Picture Paradise: 17th Annual Hawaii International Film Festival
by Adam Pincus
With the lure of its tropical clime and film slate of Pacific Rim exotica,
the Hawaii International Film Festival is uniquely positioned among North
American festivals to promote filmmaking rarely seen in this country to an
audience conditioned to embrace it.
After fifteen years in the hands of its founder Jeannette Paulson, the
festival was taken over in 1996 by Christian Gaines, a former Sundance Film
Festival programmer (1994-96) who served as HIFF's film coordinator from
1990-93. Mr. Gaines' return to the organization presents a prime
opportunity to re-envision an event that has been enormously successful in
some regards, but is in need of both financial and aesthetic renewal.
The timing could not be better. HIFF faces dwindling government support: by
the year 2000 it will receive no federal funding, and must now begin to
aggressively cultivate the private sector, corporate sponsorship, its film
society, and the audience at large. HIFF is unusual among festivals in
that, until this year, admission was free to the public. One result of this
policy is the large and loyal local audience, one that this year was
evidenced in sold out screenings of everything from "Shanghai Triad" director
Zhang Yimou's latest, "Keep Cool", to "Deep River" - a Japanese film set in
India and winner of the festival's audience award. But when films were
free, says Gaines, "it was hard to know who was there for the comfy seats
and air conditioning." The decision to charge admission was as much a
gamble geared to identify the true core audience, those for whom a ticket
price represented the value of the films. "It worked," says the director.
"We had excellent ticket sales this year."
At the same time, Mr. Gaines' influence can be felt in everything under the
vague rubric "look and feel." As he grapples with the new financial
realities and attempts to transform HIFF into a self-sustaining entity, the
director courts the same demographic sought so hungrily by the movie
business at large, the younger set with time for movies and the cash to
spend on them. Everything from the arresting poster image of a young Asian
woman in a wet-suit emerging from a washing machine, to its current slogan,
"Better Living Through Celluloid," to the poppy, smart series of trailers,
suggest this transformation. "One of the things I really enjoyed doing was
contemporizing the festival," said Gaines.
Yet HIFF remains a festival committed to the propagation of Pan-Asian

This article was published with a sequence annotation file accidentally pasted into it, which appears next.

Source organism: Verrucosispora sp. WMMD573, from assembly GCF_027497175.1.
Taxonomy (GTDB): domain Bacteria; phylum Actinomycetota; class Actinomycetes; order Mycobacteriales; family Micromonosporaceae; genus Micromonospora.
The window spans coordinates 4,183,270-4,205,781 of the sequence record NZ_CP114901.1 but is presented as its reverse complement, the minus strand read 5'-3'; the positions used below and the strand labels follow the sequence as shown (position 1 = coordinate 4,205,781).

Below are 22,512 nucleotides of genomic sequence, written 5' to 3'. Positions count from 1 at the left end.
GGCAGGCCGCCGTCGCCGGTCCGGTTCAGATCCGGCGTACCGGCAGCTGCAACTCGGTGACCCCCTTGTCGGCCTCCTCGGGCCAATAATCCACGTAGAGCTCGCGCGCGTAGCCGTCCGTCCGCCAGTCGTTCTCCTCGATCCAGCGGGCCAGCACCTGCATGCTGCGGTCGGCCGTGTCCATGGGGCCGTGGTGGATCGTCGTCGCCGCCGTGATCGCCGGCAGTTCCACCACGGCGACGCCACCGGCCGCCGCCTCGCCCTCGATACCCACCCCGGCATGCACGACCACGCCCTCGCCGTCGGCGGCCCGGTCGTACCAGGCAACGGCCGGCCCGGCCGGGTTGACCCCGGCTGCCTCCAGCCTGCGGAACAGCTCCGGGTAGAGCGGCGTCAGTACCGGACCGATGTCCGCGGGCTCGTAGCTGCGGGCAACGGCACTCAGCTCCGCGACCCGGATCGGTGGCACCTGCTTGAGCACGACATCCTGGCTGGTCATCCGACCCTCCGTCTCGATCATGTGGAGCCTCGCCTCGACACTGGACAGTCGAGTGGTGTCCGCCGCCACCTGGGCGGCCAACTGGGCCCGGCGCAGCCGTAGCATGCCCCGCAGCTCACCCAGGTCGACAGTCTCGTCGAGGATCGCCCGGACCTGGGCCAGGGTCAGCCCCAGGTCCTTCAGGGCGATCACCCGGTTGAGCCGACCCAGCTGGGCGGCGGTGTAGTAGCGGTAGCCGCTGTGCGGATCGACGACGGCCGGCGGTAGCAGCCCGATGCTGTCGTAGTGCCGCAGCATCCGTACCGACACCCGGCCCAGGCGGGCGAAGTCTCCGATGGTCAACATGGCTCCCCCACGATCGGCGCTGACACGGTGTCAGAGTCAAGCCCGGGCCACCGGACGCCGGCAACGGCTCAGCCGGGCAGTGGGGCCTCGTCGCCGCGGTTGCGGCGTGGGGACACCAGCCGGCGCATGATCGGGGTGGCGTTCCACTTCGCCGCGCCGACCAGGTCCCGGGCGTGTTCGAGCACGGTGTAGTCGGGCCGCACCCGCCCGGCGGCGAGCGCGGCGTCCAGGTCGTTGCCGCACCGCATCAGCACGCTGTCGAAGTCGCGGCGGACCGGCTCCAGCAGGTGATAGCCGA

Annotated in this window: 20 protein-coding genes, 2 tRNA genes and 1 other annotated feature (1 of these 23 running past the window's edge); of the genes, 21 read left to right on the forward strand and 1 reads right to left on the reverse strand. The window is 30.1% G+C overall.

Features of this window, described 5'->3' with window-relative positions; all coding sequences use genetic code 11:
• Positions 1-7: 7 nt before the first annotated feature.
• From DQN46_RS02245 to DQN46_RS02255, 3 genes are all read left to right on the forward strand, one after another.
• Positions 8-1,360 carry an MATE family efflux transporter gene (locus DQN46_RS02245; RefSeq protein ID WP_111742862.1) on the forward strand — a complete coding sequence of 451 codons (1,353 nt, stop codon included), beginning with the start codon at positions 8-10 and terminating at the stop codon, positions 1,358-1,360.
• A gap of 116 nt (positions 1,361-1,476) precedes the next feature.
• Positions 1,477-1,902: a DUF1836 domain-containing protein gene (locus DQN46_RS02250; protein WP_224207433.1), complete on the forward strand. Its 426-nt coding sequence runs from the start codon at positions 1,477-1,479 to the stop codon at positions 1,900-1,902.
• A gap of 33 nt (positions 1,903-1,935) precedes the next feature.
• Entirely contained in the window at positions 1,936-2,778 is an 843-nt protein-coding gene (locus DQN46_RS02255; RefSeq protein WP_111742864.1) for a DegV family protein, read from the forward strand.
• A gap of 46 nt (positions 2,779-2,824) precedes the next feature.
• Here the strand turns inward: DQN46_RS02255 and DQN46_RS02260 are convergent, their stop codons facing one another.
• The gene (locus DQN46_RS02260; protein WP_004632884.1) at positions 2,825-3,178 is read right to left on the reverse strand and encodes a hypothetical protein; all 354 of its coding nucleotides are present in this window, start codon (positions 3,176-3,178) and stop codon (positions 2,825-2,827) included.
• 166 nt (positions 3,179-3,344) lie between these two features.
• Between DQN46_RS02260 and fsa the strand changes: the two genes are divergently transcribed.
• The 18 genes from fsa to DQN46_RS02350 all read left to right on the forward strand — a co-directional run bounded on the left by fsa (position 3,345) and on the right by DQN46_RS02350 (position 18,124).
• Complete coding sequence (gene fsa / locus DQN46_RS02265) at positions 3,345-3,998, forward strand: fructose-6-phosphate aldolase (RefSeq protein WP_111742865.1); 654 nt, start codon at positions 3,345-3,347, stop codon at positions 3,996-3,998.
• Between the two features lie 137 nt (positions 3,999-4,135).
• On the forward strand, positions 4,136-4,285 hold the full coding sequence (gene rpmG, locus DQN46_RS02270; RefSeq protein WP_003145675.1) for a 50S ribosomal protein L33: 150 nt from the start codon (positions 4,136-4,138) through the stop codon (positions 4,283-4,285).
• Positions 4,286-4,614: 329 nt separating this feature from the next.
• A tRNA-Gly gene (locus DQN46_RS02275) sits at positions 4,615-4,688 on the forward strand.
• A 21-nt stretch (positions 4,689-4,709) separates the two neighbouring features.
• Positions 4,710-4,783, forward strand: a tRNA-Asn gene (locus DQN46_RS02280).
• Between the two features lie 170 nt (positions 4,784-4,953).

cinema -- and the programming slate, while reflective of the new era, holds
its center. Opening night presented a screening of Ang Lee's "The Ice Storm",
a film that's well-traveled on the festival circuit, but one that resonates
particularly well for HIFF. Born in Taiwan and educated in the United
States, Lee in many ways epitomizes the agenda here, the cross-pollination
of East/West culture; he is the subject of a retrospective at the festival,
and the recipient of The Vision in Film Award, presented for only the third
time in HIFF's 17-year history. Asian-American Arthur Dong, whose "Licensed To Kill" took top doc and Filmmakers' Trophy at last year's Sundance Film
Festival, was the subject of another screening series. Roger Ebert -- who
has attended HIFF for the last thirteen years -- presented a shot-by-shot
analysis of Akira Kurosawa's "Ikiru" at an informal seminar.
Cross-culturalism is further borne out in the festival's jury, chaired by
local novelist, screen and travel writer Paul Theroux, and comprised of
Australian actress Toni Colette ("Muriel's Wedding", "Emma"), Kim Dong-ho, the
director of Korea's Pusan Film Festival, Malti Sahai, India's Director of
the Directorate of Film Festivals, and critic Peter Rainer from Los Angeles
New Times. The jury is charged with the consideration of 10 films in two
categories (Dramatic and Documentary) for the Golden Maile, a prize awarded
to films that best promote cultural understanding. And this jury has much
to understand; among the dramatic features are "Kiss Or Kill", Australian
director Bill Bennett's stylish take on neo-noir, "My Secret Cache", a
broadly comic Japanese film, "The Long Journey", a Vietnamese film that
grapples with the legacy of the war, and "Hacks", a knowing parody of TV
writers in Los Angeles. It is a broad swath of filmmaking, one that makes
plain the cultural chasm that HIFF is attempting to bridge. The jury
eventually awarded the prize to "12 Stories", an elliptical tableau of life
in the government high rises of contemporary Singapore. Quiet desperation,
it appears, is universal.
Screening facilities at the festival are spread out across Honolulu, but
the majority of films show at the HIFF's signature venue, the
newly-renovated Hawaii Theater, a 1600 seat gilded movie palace adjacent to
one of the most interesting -- and interestingly under-developed --
neighborhoods of Honolulu. The contrast to Waikiki, with its panoply of
tourist malls, designer clothing outlets and hotel towers, could not be
greater. Two blocks from the Hawaii Theater, old man bars, greasy noodles
shops and peep shows scatter the narrow streets. Mingled among them are the
occasional gallery, a chic eatery. Gaines suggests that his plans for the
festival include a theater and new headquarters, and this neighborhood, so
ripe for renewal, seems like the ideal place for it.
HIFF is unique in that it is the only state-wide festival in the country.
After the awards ceremony in Honolulu, the films travel to the neighboring
islands, Maui, Kauai, the Big Island, places so oppressively picturesque
it's hard to imagine spending an afternoon in the dark, no matter how much
cultural understanding is at stake.
[Adam Pincus is the producer of SundanceChannel.com for Viacom Interactive
Services @ www.sundancechannel.com]